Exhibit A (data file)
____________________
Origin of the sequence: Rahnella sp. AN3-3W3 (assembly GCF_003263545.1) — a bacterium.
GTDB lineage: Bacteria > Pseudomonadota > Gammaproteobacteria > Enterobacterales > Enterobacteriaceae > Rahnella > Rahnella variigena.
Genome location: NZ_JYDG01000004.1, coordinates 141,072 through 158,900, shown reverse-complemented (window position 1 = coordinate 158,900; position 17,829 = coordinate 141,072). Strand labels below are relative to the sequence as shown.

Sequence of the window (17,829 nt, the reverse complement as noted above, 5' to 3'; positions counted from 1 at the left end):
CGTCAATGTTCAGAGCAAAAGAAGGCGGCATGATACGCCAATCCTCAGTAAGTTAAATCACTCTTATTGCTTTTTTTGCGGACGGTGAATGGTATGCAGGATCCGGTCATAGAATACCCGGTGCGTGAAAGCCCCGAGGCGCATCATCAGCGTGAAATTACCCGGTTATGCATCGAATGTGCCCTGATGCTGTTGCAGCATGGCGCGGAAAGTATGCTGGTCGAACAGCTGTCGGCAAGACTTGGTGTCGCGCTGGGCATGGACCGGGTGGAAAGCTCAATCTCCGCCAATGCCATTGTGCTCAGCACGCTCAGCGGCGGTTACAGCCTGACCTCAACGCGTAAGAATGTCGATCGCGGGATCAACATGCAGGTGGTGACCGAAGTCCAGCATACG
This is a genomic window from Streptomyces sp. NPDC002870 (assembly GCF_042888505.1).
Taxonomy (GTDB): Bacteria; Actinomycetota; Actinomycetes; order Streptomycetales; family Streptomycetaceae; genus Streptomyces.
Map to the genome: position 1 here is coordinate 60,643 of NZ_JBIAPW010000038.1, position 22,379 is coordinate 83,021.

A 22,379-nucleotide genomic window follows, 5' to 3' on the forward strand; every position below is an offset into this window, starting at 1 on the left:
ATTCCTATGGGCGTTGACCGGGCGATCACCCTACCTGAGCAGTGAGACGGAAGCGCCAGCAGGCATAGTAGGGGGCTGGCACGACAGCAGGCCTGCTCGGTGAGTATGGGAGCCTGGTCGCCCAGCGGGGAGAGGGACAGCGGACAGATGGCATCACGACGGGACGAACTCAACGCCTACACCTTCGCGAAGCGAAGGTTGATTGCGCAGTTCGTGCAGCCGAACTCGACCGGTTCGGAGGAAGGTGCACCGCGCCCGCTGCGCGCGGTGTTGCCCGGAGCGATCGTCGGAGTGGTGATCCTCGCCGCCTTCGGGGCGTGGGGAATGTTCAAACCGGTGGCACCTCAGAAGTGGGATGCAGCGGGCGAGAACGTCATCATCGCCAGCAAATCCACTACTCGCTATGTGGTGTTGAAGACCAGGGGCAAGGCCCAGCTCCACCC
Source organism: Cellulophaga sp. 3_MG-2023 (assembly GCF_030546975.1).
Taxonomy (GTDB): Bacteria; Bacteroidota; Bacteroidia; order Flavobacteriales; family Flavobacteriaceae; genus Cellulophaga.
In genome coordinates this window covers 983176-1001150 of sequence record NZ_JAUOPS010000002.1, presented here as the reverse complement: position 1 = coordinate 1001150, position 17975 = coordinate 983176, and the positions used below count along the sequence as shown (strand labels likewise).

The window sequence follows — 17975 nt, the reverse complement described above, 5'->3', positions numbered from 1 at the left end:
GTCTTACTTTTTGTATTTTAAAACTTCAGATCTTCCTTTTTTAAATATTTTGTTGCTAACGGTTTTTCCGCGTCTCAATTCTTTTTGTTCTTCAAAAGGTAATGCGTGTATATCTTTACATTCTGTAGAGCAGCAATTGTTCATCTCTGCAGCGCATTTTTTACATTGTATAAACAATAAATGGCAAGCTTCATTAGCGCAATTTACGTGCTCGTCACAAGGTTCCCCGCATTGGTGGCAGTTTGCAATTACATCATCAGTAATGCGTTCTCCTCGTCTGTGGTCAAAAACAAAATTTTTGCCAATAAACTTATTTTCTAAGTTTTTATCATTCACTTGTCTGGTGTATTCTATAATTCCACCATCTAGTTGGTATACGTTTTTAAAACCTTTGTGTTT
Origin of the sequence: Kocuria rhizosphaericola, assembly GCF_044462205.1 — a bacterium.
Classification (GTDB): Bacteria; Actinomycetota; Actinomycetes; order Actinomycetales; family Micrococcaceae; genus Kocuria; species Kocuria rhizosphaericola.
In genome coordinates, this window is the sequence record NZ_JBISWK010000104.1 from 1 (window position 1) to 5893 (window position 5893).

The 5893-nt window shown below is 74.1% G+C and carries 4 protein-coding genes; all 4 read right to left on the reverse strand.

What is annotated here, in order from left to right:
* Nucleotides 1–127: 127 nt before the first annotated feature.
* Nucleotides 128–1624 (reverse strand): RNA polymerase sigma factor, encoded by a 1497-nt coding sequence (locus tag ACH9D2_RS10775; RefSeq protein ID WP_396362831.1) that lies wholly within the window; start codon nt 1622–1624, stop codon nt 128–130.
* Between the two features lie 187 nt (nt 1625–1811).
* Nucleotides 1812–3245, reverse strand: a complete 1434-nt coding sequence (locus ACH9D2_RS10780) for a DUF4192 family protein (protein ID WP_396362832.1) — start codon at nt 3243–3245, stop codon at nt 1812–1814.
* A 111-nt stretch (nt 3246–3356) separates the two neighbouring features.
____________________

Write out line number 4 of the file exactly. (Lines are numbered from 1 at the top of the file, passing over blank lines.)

Sequence of the window (17,829 nt, the reverse complement as noted above, 5' to 3'; positions counted from 1 at the left end):